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Seasonal scams target elderly

Police chief warns caution

Phyllis Johnson, of Ironton, won the lottery the other day — or so the voice on the other end of the telephone line told her.

“He said he was John Kingston and he was from Las Vegas,” Johnson said. “He said I won $2 million dollars and a white Mercedes.”

Ah, but to claim the lottery winnings, Johnson had to send him money first, via a Greendot card she would purchase with her own money. Johnson had heard of guys like Kingston before and didn’t send a dime. She did report him to the Ironton Police Department.

“I have seen so many people in the paper getting scammed,” Johnson lamented.

Over the years, Ironton Police Chief Jim Carey has heard and seen it all:the roofing scams, the telephone scams, the email scams.

“They seem to go up this time of year. The weather starts getting warmer and this is when we start seeing scams for home improvement, for house washing and roof repairs,” Carey said.

Carey told the story of scammers who came in pairs a few years ago. One would distract the homeowner while the other did something to make their potential victims believe they had a problem with their roof.

The scammers were looking for money up front to make repairs that were never made. Once the money was in hand, the roof-patching scammers vanished.

Carey warned people to be very cautious of anyone making solicitations out of the blue, be it over the phone, via the Internet or standing at their door.

Carey said people should never, never give out any information about themselves over the phone or Internet, particularly to people they don’t know. Often, he said, scammers will call or email and pretend they need a potential victim’s bank information or social security number and then use this information to drain the bank account.

He said they should also never send money to people they do not know.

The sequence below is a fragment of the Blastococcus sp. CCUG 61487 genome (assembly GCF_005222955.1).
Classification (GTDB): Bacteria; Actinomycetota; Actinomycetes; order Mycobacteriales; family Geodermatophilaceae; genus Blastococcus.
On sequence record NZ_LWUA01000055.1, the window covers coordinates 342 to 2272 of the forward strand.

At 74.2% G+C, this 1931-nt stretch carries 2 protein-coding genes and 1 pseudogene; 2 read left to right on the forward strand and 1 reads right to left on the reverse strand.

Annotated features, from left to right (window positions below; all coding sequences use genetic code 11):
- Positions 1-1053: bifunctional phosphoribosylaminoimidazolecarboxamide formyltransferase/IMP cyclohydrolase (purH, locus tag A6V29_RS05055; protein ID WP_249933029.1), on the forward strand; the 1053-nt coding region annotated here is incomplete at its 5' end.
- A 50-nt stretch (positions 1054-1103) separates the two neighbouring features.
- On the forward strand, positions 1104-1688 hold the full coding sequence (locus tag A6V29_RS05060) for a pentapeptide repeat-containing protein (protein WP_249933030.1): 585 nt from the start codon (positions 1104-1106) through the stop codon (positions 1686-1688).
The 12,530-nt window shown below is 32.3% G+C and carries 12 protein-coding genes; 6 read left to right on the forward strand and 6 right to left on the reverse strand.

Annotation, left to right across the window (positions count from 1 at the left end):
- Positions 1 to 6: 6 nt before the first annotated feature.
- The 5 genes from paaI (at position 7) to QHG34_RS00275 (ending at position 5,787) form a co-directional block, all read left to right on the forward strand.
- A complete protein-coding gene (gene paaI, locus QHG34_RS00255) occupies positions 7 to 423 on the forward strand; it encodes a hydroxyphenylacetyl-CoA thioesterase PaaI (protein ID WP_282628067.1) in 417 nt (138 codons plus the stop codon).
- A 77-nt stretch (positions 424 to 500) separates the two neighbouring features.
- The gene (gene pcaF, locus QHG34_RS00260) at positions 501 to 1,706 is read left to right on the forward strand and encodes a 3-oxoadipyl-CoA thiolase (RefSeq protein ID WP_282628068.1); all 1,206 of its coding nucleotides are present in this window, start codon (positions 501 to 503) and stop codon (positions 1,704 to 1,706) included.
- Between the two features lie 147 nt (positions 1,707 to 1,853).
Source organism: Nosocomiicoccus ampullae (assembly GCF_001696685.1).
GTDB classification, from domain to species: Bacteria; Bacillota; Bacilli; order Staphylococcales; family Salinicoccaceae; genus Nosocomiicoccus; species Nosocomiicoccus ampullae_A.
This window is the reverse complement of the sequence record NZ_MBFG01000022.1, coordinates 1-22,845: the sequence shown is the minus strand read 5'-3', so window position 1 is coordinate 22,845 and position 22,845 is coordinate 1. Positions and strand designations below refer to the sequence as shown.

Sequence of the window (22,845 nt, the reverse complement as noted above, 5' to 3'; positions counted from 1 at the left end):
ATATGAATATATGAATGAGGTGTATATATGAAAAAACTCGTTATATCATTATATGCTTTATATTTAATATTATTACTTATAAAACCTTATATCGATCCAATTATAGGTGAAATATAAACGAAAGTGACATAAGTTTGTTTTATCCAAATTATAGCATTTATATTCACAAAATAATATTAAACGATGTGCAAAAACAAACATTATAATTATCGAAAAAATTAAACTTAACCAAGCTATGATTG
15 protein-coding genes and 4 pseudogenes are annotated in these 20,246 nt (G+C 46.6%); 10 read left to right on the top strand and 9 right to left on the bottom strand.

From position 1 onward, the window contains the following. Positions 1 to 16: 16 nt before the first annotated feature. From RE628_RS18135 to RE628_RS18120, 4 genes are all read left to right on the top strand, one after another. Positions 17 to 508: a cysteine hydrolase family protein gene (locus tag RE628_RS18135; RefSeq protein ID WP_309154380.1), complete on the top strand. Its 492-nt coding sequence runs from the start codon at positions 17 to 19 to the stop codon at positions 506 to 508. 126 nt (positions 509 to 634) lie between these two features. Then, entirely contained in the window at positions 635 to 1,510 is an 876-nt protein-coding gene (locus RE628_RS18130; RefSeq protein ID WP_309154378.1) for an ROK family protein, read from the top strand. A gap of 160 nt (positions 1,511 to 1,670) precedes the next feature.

Johnson checked on her so-called lottery winnings and discovered her caller was not in Las Vegas, as he had said, but was actually in Jamaica.

Carey said this is not unusual, either. Many scammers are often in foreign countries in an attempt to stay out of reach of the U.S. justice system. He said, however, it is important to report scams to the Ohio Attorney General’s Office, which handles fraud scheme investigation.

 

Tips from the Ohio Attorney General’s Office

Signs it’s a scam

• You’re asked to wire money to a stranger.

• You’ve won a contest you’ve never heard of or entered.

• You’re pressured to “act now!”

• You have to pay a fee to receive your “prize.”

• Your personal information is requested.

• A large down payment is requested.

• A company has no physical address, only a P.O. box.

 

How to protect yourself

• Never wire money to a stranger

• Research businesses and charities: Before doing business with a company, check its reputation with the Ohio Attorney General’s Office and the Better Business Bureau. Also ask family and friends for recommendations. Never do business with a company that refuses to give you written information, a phone number, a physical address, or references.

• Read the fine print: Read all the terms and conditions of any agreement before you sign. Get warranties and all verbal promises in writing. Review contracts with a trusted attorney, friend, or family member. If a fraudulent charge appears on your bank or credit card statement, immediately notify your bank.

• Remember your rights: Ohio consumer law protects you from unfair, deceptive, and unconscionable practices in consumer transactions. For example, advertisements must list exclusions and limitations, and a store must post its return policy clearly. In Ohio, it is illegal to charge a fee for a prize.

• Report scams and unfair practices: If you have a problem with a purchase you made, notify the company in writing. Explain your complaint and give a deadline for resolution.

If you suspect a scam or cannot resolve the problem on your own, file a complaint with the Ohio Attorney General’s Office at www.OhioAttorneyGeneral.gov or call 800-282-0515.